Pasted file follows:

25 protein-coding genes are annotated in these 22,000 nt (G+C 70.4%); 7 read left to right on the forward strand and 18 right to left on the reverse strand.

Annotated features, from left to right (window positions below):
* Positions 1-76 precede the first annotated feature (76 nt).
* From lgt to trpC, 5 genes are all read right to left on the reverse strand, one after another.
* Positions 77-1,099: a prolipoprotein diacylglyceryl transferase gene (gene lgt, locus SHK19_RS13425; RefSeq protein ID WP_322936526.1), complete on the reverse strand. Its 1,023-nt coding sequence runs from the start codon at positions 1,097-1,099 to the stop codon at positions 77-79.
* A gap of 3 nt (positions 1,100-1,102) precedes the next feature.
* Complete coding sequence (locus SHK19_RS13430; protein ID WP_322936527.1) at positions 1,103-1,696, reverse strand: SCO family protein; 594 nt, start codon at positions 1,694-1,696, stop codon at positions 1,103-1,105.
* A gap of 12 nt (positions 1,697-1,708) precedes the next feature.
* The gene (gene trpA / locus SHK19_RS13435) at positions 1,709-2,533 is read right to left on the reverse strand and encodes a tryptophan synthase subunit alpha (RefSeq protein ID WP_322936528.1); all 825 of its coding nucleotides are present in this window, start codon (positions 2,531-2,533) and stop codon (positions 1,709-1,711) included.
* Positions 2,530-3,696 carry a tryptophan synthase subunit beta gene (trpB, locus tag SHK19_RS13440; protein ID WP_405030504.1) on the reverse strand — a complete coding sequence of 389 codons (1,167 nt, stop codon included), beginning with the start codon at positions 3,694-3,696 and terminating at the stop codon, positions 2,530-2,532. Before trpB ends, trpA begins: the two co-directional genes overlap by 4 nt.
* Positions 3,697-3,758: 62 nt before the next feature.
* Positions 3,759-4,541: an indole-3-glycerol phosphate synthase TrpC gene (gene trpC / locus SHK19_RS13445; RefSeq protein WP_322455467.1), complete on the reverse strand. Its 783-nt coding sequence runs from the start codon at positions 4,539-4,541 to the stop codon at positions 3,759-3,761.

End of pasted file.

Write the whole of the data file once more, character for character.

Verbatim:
25 protein-coding genes are annotated in these 22,000 nt (G+C 70.4%); 7 read left to right on the forward strand and 18 right to left on the reverse strand.

Annotated features, from left to right (window positions below):
* Positions 1-76 precede the first annotated feature (76 nt).
* From lgt to trpC, 5 genes are all read right to left on the reverse strand, one after another.
* Positions 77-1,099: a prolipoprotein diacylglyceryl transferase gene (gene lgt, locus SHK19_RS13425; RefSeq protein ID WP_322936526.1), complete on the reverse strand. Its 1,023-nt coding sequence runs from the start codon at positions 1,097-1,099 to the stop codon at positions 77-79.
* A gap of 3 nt (positions 1,100-1,102) precedes the next feature.
* Complete coding sequence (locus SHK19_RS13430; protein ID WP_322936527.1) at positions 1,103-1,696, reverse strand: SCO family protein; 594 nt, start codon at positions 1,694-1,696, stop codon at positions 1,103-1,105.
* A gap of 12 nt (positions 1,697-1,708) precedes the next feature.
* The gene (gene trpA / locus SHK19_RS13435) at positions 1,709-2,533 is read right to left on the reverse strand and encodes a tryptophan synthase subunit alpha (RefSeq protein ID WP_322936528.1); all 825 of its coding nucleotides are present in this window, start codon (positions 2,531-2,533) and stop codon (positions 1,709-1,711) included.
* Positions 2,530-3,696 carry a tryptophan synthase subunit beta gene (trpB, locus tag SHK19_RS13440; protein ID WP_405030504.1) on the reverse strand — a complete coding sequence of 389 codons (1,167 nt, stop codon included), beginning with the start codon at positions 3,694-3,696 and terminating at the stop codon, positions 2,530-2,532. Before trpB ends, trpA begins: the two co-directional genes overlap by 4 nt.
* Positions 3,697-3,758: 62 nt before the next feature.
* Positions 3,759-4,541: an indole-3-glycerol phosphate synthase TrpC gene (gene trpC / locus SHK19_RS13445; RefSeq protein WP_322455467.1), complete on the reverse strand. Its 783-nt coding sequence runs from the start codon at positions 4,539-4,541 to the stop codon at positions 3,759-3,761.